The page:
“I propose that time and its passage are fundamental and real and the hopes and beliefs about timeless truths and timeless realms are mythology.”
In “Time Reborn - From the Crisis in Physics to the Future of the Universe” by Lee Smolin
Impermanence, Buddhist style?
Buddhism seems to acknowledge the play of opposites I've referred to elsewhere.
Recognising the yin-yang nature of the universe, in order to claim there is constant 'flux' (fluidity, rather than change; a subtle difference) - or for argument's sake, change - Buddhists balance that by asserting a 'greater' reality - the one, eternal, stable, whole (a supposed 'deeper' reality).
Contradiction and paradox is near the heart of evidenced, reasoned contemplation?
As for Aristotle:
time is a measurement of change is a measurement of time.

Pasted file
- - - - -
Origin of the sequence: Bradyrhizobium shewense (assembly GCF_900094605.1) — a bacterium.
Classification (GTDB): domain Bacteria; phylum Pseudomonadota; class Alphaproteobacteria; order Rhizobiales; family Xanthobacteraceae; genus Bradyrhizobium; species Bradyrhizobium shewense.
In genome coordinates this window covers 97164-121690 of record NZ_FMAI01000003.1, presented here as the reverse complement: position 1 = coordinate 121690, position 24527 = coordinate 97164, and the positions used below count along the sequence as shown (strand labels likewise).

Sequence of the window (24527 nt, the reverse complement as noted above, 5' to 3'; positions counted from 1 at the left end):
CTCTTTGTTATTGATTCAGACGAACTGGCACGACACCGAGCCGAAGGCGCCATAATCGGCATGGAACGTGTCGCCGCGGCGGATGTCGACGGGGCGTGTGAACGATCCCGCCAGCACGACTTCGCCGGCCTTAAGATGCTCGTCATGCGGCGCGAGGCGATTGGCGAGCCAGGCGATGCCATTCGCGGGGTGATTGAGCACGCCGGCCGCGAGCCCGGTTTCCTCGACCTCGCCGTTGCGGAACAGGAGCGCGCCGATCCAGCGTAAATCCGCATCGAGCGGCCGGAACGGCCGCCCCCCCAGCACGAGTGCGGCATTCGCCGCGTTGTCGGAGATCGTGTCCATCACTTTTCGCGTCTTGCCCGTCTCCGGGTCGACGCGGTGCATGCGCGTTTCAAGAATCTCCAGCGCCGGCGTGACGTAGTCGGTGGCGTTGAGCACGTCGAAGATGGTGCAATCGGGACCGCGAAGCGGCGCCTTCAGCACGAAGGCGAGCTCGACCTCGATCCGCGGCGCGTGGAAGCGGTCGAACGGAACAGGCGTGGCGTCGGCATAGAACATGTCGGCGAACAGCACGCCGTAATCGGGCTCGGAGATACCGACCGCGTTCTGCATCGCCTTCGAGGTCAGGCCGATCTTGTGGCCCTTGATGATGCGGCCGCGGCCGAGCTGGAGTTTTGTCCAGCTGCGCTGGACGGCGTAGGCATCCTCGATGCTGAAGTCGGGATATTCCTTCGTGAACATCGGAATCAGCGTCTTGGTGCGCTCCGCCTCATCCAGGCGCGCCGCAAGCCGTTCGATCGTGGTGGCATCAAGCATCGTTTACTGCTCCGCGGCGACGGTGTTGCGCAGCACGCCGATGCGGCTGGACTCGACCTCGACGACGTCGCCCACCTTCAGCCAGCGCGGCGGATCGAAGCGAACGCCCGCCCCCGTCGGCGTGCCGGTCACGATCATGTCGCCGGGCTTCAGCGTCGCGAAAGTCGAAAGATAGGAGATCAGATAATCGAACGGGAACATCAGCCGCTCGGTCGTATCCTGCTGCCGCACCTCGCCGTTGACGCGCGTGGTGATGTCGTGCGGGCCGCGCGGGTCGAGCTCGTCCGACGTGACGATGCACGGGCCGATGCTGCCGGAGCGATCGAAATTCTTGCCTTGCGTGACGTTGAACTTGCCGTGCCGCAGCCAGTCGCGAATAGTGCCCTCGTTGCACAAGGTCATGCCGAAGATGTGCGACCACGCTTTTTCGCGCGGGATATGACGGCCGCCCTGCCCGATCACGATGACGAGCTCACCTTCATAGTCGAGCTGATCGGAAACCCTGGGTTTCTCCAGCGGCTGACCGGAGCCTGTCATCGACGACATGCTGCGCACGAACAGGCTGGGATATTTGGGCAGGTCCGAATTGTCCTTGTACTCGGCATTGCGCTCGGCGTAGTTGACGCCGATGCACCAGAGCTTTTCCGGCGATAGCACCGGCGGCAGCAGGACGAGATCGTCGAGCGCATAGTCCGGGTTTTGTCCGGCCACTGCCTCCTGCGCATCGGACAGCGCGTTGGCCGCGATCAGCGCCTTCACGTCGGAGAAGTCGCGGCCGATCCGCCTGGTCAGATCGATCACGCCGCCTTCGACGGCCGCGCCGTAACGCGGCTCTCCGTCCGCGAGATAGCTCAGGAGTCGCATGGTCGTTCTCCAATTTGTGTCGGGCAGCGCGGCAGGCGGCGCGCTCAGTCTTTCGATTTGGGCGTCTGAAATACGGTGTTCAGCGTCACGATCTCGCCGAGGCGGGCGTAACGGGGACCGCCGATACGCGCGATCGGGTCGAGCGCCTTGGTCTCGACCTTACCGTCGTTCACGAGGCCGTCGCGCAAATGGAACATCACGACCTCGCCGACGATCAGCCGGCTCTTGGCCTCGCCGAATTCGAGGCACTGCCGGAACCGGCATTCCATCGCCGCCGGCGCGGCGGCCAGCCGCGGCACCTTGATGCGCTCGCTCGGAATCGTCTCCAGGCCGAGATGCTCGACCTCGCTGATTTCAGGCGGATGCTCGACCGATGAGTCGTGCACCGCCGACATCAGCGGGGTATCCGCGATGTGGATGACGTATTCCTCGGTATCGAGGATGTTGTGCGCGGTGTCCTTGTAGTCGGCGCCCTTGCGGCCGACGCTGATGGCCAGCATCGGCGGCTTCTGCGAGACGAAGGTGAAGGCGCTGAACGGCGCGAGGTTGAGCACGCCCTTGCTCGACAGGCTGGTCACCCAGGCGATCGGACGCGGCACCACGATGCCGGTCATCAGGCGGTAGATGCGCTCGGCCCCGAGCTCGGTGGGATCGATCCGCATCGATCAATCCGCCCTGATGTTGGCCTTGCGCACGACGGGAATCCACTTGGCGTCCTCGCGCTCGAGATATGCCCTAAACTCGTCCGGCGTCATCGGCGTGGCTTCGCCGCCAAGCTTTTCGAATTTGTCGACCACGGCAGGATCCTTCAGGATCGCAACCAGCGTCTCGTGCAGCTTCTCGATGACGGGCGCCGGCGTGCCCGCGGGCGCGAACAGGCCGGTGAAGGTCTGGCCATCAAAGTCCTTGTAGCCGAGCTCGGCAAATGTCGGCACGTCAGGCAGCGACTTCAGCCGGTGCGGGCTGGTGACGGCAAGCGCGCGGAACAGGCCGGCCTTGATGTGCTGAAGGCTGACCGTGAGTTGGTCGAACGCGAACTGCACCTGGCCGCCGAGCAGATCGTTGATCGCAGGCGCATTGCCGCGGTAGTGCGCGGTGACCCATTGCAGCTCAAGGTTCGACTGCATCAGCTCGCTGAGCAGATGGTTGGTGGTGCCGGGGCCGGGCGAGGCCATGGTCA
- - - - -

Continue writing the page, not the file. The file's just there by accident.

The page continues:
Change makes time possible, and vice-versa.
In principle, it seems that time persists, even in conditions of perfect stillness.
Yet any attempt to conceive a temporal progression, absent all change, seems to lead us into perplexing self-contradictions: any attempt to imagine how such unchanging time-flow could be measured, requires changing. It seems that time must be more than change; yet remove change, and time vanishes! But if time is just a means to measure change, then in principle, it should permit the possibility of a world where change is cyclical. Yet our understanding seems to limit time to a linear, one way progression.
Or does it?
If you're into shitty physics, read on.